Started by the BBC and Acorn Computers, BBC BASIC arose from porting an older BASIC version (Acorn BASIC) to the Acorn Proton computer, which was then renamed the BBC Micro and used in the BBC’s Computer Literacy Project. The BBC Micro (Figure 1) was powered by a MOS 6502 running at 2MHz, a predecessor of the MOS 6510 used in the Commodore 64. This new BASIC dialect became BBC BASIC.

Figure 1: The BBC Micro (1981) was the first computer to run BBC BASIC. © public domain

BBC BASIC is a powerful BASIC dialect. You can use functions and procedures with parameters to make your program more structured. Also, BBC BASIC has separate integer and floating-point arithmetic functions that make integer operations faster.

One of its unique features is that BBC BASIC allows inline assembler code. Other BASIC interpreters can also execute machine code routines, but they are typically supplied as long sequences of DATA statements. Figure 2 shows a few of the DATA lines in a program that I wrote in 1988. Figure 3 shows a BBC BASIC program with embedded Intel x86_64 assembler code and its execution: It is a short loop that outputs individual characters via a built-in OSWRCH (OS write character) function. This “Hello, World!” program actually contains assembler code for more than one processor architecture: It can detect the platform and pick the right code, making BBC BASIC programs portable even when they contain assembler statements.

Figure 2: These DATA lines contain hexadecimal numbers that need to be “poked” into memory.
Figure 3: BBC BASIC programs allow embedded assembler code.


Later versions of BBC BASIC let you write code with or without line numbers. One of these modern versions, BBC BASIC for SDL, runs on Windows, Linux, macOS, the Raspberry Pi, and iOS and Android smartphones (however, you cannot write or edit programs on the mobile devices). In addition, a browser version lets you try out the test programs.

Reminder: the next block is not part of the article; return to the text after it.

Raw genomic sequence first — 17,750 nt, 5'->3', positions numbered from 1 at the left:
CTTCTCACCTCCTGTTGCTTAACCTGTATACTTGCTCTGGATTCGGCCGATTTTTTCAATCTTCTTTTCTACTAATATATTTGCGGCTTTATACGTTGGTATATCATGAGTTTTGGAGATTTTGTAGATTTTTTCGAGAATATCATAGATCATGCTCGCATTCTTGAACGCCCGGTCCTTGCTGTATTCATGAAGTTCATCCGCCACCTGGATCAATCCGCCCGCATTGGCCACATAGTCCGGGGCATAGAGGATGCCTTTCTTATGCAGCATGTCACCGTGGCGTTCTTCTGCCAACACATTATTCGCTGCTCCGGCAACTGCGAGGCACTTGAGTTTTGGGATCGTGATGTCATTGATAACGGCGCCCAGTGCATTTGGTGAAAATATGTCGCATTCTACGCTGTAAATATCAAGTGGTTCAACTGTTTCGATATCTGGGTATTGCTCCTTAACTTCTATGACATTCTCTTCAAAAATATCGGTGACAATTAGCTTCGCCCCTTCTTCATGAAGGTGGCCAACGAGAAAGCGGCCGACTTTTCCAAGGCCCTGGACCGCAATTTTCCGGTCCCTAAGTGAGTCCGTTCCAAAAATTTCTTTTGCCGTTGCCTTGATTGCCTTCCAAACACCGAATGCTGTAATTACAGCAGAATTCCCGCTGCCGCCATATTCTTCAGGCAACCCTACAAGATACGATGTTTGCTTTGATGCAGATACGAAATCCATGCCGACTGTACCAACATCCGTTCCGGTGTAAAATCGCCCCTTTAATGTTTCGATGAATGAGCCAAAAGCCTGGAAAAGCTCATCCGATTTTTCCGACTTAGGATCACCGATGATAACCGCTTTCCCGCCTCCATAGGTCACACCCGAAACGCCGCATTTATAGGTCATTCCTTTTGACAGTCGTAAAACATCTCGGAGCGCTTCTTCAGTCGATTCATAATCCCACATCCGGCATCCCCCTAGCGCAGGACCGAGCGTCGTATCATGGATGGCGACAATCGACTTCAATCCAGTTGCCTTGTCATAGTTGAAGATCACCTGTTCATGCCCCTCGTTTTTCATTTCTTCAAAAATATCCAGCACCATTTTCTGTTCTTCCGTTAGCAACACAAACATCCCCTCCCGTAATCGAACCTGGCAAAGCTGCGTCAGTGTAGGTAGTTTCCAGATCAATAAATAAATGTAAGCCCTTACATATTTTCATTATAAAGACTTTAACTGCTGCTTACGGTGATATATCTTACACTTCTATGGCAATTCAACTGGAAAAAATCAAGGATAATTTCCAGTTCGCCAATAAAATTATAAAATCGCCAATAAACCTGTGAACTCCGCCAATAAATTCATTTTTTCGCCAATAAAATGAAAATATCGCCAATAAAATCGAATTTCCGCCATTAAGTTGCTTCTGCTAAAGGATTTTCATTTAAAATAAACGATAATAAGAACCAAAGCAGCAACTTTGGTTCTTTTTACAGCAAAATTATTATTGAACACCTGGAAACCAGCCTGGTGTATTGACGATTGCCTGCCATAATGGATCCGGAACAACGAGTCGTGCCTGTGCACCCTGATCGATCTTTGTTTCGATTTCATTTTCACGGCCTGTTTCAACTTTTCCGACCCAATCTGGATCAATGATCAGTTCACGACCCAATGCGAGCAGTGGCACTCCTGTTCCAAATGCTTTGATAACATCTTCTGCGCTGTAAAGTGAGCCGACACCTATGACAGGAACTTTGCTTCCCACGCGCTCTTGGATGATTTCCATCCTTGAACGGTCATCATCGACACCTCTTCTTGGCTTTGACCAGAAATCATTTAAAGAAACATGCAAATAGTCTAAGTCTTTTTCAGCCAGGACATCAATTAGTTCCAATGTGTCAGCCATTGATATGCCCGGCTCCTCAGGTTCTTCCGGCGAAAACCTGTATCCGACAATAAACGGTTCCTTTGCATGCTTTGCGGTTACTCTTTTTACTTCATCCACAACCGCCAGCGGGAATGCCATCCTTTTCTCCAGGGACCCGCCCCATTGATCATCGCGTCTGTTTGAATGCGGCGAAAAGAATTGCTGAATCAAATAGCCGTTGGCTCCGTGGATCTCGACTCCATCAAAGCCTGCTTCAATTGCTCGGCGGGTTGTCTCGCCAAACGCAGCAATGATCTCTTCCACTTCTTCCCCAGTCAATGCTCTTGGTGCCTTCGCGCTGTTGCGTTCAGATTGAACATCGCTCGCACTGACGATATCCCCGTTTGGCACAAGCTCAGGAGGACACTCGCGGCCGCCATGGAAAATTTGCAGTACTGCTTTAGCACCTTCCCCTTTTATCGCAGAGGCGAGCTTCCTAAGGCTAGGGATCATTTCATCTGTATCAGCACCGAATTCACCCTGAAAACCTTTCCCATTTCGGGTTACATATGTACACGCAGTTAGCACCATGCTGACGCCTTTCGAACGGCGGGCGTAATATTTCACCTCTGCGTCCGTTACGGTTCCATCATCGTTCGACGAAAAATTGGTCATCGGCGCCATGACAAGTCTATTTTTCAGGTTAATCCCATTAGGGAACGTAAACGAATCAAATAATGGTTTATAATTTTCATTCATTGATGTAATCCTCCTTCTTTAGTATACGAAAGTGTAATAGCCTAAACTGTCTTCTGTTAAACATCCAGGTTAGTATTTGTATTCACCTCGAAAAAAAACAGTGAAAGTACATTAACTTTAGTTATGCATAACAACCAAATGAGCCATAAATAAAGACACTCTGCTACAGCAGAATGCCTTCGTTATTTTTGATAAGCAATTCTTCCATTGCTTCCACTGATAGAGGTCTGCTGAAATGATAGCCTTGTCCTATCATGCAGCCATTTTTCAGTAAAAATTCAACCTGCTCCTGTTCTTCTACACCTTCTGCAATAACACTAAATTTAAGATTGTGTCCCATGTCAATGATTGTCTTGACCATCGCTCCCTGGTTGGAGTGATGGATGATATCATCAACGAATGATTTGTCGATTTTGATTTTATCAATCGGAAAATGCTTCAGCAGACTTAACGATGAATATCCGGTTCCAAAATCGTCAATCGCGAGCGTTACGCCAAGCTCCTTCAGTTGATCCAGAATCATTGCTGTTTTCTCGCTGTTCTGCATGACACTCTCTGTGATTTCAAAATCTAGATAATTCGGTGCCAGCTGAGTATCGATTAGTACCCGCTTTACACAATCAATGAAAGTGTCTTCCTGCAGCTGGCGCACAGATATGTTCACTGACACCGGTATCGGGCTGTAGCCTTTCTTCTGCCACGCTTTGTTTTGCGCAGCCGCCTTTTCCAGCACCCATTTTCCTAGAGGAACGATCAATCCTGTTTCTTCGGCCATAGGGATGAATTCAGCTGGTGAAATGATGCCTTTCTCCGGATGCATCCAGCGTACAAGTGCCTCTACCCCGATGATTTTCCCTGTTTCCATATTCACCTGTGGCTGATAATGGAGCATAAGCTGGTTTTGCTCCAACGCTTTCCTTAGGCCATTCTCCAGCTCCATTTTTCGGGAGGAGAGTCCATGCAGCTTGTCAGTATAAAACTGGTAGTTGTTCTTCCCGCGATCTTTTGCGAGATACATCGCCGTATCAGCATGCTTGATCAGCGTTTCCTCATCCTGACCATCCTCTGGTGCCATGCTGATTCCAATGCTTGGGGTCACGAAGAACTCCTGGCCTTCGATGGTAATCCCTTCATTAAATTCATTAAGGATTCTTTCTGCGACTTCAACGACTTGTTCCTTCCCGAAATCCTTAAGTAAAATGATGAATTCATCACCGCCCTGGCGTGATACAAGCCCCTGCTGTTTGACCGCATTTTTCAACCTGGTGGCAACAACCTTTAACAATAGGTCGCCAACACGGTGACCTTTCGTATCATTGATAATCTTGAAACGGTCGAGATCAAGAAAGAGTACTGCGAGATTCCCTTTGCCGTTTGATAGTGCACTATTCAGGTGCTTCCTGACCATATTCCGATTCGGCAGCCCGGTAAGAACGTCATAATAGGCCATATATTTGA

On all platforms, BBC BASIC for SDL uses the Simple DirectMedia Layer (SDL) library, making it possible to create interesting graphical applications. Check out the BBCSDL Games page, which has a short list of games, including the beautiful Alien Eliminator (Figure 4) and Forces of Darkness, that you can download and run in the interpreter.

Figure 4: The graphics in Alien Eliminator are very smooth for a BASIC program.

I will only cover the desktop version of BBC BASIC for SDL, which is basically the same for Windows, Linux, and Apple. Note that the Windows version does not provide an installer; instead you can download a ZIP archive (, unpack it, and run the bbcsdl.exe binary from the new folder bbcsdl20. On macOS, you download a DMG image (BBCBasic.dmg), move the included program to the Applications folder, and try to run it. You’ll need to give it permissions in the System Settings because Apple does not check for malicious software. On Linux, you can download the archive and unpack it. Before launching it, make sure that you have the SDL packages installed, as well. On Ubuntu, Linux Mint, or Debian run these commands: